June 21, 2018
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Jurors in Bangor triple homicide will visit site where bodies were found

By Judy Harrison, BDN Staff

BANGOR, Maine — Once jurors are selected for the trial of two men accused of committing one of the most gruesome crimes in the city’s history, they will visit the parking lot where three charred and bullet-riddled bodies were discovered in August 2012, an attorney said Monday.

The jury also will walk along the Penobscot River where two guns, at least one of which is believed to be a murder weapon, were found the following March, Jeffrey Toothaker of Ellsworth said after the first day of jury selection. Jurors also will stop at a home in Dedham where the defendants allegedly got the gasoline used to set the car where the bodies were found on fire.

Jury selection in the trial of Nicholas Sexton, 33, of Warwick, R.I., and Randall “Ricky” Daluz, 36, of Brockton, Mass., will continue Tuesday with the questioning of the 93 individuals remaining in the jury pool, Superior Court Justice William Anderson said shortly before 4 p.m. Monday.

Toothaker, who, along with David Bate of Bangor, represents Sexton, said that 200 Penobscot County residents were “invited” to show up Monday at the courthouse in Bangor. About one-third of them were excused before Monday for age, health and other reasons, he said.

A total of 123 potential jurors came through the doors of the Penobscot Judicial Center on Monday. At the end of the day, 93 people were left in the jury pool, Toothaker said.

Anderson said Monday that he wanted to seat 16 jurors, 12 who will deliberate and four alternates. The judge said he hopes to seat the jury Tuesday so the trial can begin Wednesday morning. The trial is expected to last at least two weeks and up to four weeks.

Sexton and Daluz, who is also known by the nickname “Money,” have pleaded not guilty to murder and other charges in connection with the deaths of Nicolle A. Lugdon, 24, of Eddington; Daniel T. Borders, 26, of Hermon; and Lucas A. Tuscano, 28, of Bradford on Aug. 12 or 13, 2012. Investigators have described the slayings as a drug deal gone bad.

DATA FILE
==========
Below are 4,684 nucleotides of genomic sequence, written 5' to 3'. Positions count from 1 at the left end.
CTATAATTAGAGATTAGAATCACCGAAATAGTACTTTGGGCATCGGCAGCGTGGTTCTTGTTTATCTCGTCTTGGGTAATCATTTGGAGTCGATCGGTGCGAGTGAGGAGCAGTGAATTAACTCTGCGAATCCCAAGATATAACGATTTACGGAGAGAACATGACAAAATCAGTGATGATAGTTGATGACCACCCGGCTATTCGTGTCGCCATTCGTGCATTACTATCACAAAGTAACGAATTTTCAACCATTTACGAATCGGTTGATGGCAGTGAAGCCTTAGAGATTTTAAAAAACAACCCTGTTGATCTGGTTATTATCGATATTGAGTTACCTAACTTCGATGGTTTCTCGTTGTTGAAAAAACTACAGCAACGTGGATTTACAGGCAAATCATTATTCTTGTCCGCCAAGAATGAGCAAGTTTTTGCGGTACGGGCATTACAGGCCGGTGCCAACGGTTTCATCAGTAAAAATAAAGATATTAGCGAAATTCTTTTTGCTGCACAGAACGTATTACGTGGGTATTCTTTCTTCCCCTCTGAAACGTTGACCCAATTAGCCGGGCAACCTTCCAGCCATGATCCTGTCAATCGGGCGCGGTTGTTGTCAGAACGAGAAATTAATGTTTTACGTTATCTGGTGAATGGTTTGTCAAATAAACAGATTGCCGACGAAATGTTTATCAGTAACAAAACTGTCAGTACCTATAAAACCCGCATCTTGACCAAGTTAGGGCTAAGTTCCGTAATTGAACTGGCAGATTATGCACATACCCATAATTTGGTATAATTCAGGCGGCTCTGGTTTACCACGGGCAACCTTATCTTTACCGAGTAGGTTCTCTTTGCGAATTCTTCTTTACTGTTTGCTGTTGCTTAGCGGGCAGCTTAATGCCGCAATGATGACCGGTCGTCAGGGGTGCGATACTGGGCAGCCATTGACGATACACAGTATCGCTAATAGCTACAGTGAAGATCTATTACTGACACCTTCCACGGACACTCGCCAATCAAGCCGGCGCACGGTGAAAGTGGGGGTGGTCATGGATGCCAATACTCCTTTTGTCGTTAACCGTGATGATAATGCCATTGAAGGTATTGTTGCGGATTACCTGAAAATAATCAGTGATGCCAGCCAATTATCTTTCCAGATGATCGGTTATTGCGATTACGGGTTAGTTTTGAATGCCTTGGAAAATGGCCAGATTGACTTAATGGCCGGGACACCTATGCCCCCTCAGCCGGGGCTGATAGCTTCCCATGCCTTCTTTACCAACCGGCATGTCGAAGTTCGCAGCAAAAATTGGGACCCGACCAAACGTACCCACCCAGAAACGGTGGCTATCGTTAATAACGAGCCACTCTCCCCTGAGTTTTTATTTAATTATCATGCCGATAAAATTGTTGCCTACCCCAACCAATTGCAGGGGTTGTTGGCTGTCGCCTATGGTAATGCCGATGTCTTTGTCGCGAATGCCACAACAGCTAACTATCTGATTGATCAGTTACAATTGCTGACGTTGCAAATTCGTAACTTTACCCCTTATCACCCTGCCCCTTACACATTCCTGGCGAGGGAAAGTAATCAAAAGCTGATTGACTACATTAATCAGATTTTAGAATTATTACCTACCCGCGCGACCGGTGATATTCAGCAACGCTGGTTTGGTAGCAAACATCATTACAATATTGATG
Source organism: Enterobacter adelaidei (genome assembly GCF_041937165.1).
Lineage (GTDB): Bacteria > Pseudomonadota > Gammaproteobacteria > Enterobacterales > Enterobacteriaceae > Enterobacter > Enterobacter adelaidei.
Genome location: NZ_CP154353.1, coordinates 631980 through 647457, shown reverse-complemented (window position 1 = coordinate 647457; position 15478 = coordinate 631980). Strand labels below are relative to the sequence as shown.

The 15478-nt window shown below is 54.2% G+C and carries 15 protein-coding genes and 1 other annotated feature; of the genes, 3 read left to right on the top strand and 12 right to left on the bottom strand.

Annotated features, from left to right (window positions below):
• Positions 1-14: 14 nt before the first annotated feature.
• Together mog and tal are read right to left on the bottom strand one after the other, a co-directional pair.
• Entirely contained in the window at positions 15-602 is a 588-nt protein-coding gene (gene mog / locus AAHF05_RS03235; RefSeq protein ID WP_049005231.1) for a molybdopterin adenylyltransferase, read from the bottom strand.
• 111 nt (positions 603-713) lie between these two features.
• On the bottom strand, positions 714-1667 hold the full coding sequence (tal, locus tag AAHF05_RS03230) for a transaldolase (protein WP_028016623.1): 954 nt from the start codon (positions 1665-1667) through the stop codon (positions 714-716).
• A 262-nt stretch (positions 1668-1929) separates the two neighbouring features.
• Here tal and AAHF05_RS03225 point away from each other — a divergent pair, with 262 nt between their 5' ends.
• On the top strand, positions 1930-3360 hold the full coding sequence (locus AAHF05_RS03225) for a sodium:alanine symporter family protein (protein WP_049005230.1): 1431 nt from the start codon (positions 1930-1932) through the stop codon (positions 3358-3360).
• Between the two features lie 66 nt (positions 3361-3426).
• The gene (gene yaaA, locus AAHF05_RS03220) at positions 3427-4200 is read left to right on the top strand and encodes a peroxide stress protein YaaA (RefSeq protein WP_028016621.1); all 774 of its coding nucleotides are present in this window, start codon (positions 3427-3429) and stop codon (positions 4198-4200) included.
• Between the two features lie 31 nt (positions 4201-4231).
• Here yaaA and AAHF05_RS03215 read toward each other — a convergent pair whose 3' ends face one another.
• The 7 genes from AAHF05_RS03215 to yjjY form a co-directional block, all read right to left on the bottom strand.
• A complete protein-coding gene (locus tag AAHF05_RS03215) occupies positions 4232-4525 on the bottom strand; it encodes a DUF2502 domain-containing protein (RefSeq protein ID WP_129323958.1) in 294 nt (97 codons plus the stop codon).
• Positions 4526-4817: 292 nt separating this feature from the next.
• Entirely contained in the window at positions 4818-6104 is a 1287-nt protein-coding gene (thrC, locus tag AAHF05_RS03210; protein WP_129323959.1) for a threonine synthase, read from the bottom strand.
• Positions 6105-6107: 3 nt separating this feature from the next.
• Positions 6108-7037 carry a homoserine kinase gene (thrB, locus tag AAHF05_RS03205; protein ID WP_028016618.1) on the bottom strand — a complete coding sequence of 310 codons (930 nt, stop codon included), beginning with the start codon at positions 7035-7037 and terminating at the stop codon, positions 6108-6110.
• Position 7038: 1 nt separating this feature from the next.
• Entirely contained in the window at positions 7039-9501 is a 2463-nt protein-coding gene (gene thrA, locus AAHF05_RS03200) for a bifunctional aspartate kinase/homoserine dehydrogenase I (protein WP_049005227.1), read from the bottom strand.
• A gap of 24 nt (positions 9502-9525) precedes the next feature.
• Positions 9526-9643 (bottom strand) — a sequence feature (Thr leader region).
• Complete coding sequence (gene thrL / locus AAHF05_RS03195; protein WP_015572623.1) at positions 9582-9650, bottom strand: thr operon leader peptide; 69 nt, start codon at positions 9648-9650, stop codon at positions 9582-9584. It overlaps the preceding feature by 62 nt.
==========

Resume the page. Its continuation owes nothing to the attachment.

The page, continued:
The bullet-riddled bodies of the victims were found burned inside a white Pontiac sedan with Rhode Island plates that was discovered on fire early Aug. 13, 2012, in the back parking lot of Automatic Distributors, located at 22 Target Industrial Circle in Bangor. The car had been rented by Sexton.

Potential jurors were asked Monday to fill out a questionnaire to determine how much they know about the case. One question asked if they had “heard or read anything about this case and/or have you been part of any discussion with family, friends or co-workers.”

The questionnaire also asked potential jurors to indicate whether they heard about the case through a newspaper, television, Internet/Facebook, radio or discussion. Anderson said Monday that he would question jurors further about their knowledge of the case Tuesday.

Other questions on the form are standard when testimony about crimes of violence that include the use of guns is expected. The questionnaire asked potential jurors: “Have you, a member of your immediate family, or a close relative or friend ever been the victim of a crime of violence?”

Because the homicides allegedly were the result of a drug deal gone bad, another question asked about illegal drugs. The questionnaire also asked if potential jurors have relatives working for police or prosecutors.

Questions being asked potential jurors in this case that aren’t asked in most Penobscot County cases are about race because Daluz is black. One question is: “Have you or a member of your immediate family had any adverse problems or confrontation with any person who is of a different race or national origin?”

Another is: “Do you have any personal political, religious, social or philosophical beliefs or opinions about minority races that would have any effect on your ability to [consider] this case with complete objectivity, fairness and impartiality?”

Jurors signed their questionnaires under penalty of perjury.


Correction: A previous version of this story incorrectly identified Jeffery Toochaker’s co-counsel as Hunter Tzovarras.

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